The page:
Talking turkey: Little by little, Zionsville farm keeps Thanksgiving feasts fresh

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Rob and Stephanie Pinder raise turkeys at Little by Little Farm in Zionsville. (Photo by Lisa Price)

By Heather Lusk

It began as a taste test that turned into a hobby and eventually became a small business.

Little by Little Farms at the edge of Zionsville will sell roughly 100 turkeys this Thanksgiving. It started when owner Stephanie Pinder’s aunt wanted to compare the taste of fresh versus frozen turkey “kind of before it was a popular thing,” Pinder said. “At that time there weren’t as many places to buy fresh turkeys.”

The following spring she bought three chicks, raised them during the summer and processed them before Thanksgiving. She said her family found the taste of the fresh turkeys significantly better.

“You can totally tell a difference,” Pinder said.

One other surprise was the speed with which the fresh turkey cooked, much more quickly than a frozen one.

In the seven years since that first taste test, the family added more turkeys to share with close family and friends, eventually creating an online ordering system last year.

“(Turkey) doesn’t have to be frozen in a plastic bag,” Pinder said. “People don’t know that that’s an option.”

Pinder raises three  varieties of turkeys, including Bourbon Red and Broad-Breasted Bronze. Each May she receives a shipment of chicks from a farm in Ohio. They’re raised under heat lamps for the first few weeks.

“That’s probably their most delicate time, because they’re very particular about their temperature,” Pinder said.

She and her husband Rob spend most of their time in the barn during those first crucial weeks.

Until a few years ago Pinder and her husband would clip the wings of the turkeys to prevent them from flying out of their pen and exploring the 6-acre property. Now, netting covers the enclosure that measures less than an acre.

“You do learn as you go,” she said.

They’re curious birds, investigating newcomers and moving as a mob through their enclosure. The turkeys are constantly gobbling, clucking and purring throughout the day.

“When they’re singing like that it’s good,” Pinder said.

Around October the turkeys are grouped each evening to assess size and estimate weight to keep the website updated on the number of turkeys available in each weight category.

About a week before Thanksgiving the turkeys are shipped to a USDA-approved processing plant in Fort Wayne.

“They all go,” she said. “When they’re gone, they’re gone.”

Once the turkeys have left, Pinder said the farm atmosphere is strange for a while.

“It’s super quiet,” she said. “I listen for them.”

The processed turkeys can be picked up only on the Tuesday before Thanksgiving at the farm.

“It’s a fun day,” Pinder said.

Those picking up turkeys can enjoy a bonfire, hot chocolate and see the other farm animals.

Then Pinder has a break from her feathered friends until more chicks arrive the following May.

“It’s a great six-month deal,” she said.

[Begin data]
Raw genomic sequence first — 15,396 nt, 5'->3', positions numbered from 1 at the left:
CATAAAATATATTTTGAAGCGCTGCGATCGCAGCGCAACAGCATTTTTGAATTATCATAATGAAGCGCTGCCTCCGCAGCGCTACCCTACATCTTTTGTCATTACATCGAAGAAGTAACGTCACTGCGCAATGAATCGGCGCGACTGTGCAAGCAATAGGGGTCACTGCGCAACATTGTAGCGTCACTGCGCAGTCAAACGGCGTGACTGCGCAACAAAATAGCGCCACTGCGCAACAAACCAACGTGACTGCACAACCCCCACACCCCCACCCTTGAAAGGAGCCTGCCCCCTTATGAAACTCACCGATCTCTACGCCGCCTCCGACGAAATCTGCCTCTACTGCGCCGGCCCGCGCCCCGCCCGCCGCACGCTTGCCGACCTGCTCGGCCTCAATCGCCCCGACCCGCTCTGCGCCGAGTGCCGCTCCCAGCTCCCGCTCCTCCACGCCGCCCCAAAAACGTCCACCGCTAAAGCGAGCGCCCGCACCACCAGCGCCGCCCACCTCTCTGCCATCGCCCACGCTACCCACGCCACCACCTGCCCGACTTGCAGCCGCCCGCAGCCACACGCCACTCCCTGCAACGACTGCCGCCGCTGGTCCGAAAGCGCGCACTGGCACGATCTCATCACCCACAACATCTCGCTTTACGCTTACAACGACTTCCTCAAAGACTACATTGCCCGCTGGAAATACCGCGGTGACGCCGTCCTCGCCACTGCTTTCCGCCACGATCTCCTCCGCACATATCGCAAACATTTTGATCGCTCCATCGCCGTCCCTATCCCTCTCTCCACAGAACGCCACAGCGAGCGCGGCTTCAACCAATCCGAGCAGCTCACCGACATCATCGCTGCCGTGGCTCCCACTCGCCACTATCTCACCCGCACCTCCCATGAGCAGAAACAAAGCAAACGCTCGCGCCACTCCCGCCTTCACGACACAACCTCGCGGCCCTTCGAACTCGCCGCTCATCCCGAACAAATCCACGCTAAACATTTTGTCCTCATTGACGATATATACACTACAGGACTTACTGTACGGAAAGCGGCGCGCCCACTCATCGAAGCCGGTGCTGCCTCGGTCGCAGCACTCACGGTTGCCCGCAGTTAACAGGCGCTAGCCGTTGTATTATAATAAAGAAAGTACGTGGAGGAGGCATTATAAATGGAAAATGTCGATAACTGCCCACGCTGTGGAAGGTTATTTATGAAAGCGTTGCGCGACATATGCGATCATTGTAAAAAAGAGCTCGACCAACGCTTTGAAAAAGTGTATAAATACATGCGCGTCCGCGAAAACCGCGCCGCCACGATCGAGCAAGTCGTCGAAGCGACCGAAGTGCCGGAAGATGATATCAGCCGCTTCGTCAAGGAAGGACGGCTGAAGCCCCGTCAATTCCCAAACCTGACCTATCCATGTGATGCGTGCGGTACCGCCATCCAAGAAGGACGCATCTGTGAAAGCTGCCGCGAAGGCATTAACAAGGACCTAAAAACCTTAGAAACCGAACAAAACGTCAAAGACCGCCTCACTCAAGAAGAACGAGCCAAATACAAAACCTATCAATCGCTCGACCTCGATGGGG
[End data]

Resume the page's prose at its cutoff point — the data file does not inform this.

The name Little by Little Farms was inspired by their 2003 home, which has been expanded little by little. Even adding the barn and growing the business has been done little by little.

Pinder’s farm also features several chickens, goats who keep the backyard hay leveled and four llamas who act as police, keeping an eye on the turkeys.

When the family finds a good farmhand,  they want to add more turkeys. Pinder’s children, now living away from home, used to assist, along with their friends. Pinder and her husband have full-time jobs but enjoy life on the farm and raising their flock.

“We like it. It’s fun,” she said. “We try to support local agriculture, for sure.”

Pinder only takes preorders for her turkeys, which are usually filled by early November through littlebylittlefarms.com. Turkeys are grouped by sizes small, medium, large and extra large. The turkeys range in size from less than 15 pounds to more than 25.

At $3.99 per pound, the turkeys are more expensive than frozen turkeys but cheaper than some ground turkey or organic counterparts. Although Pinder is not pursuing an organic designation, the turkeys are pasture-raised and antibiotic-free.

Every year, Pinder sets a few turkeys aside for a specific charity, which this year is St. Augustine Home, Little Sisters of the Poor, in Indianapolis.

She also ensures that her aunt, who inspired that original taste test,S always has a few turkeys to prepare for the family on Thanksgiving.

Rob and Stephanie Pinder care for turkeys at Little by Little Farm. (Photo by Lisa Price)

MEET THE PINDERS

Rob and Stephanie Pinder have two children: Emily, who attends Auburn University, and Nick, who teaches English in Japan. The family shared some of their favorite things.

Favorite Zionsville restaurant: Cobblestone

Favorite vacation spot: San Juan, Puerto Rico

Favorite pastime: Raising farm animals in an open green natural pasture

Favorite turkey fact: A fresh turkey that’s never been frozen cooks in half the time

Favorite Thanksgiving side dish: Becky’s famous Jell-O salad


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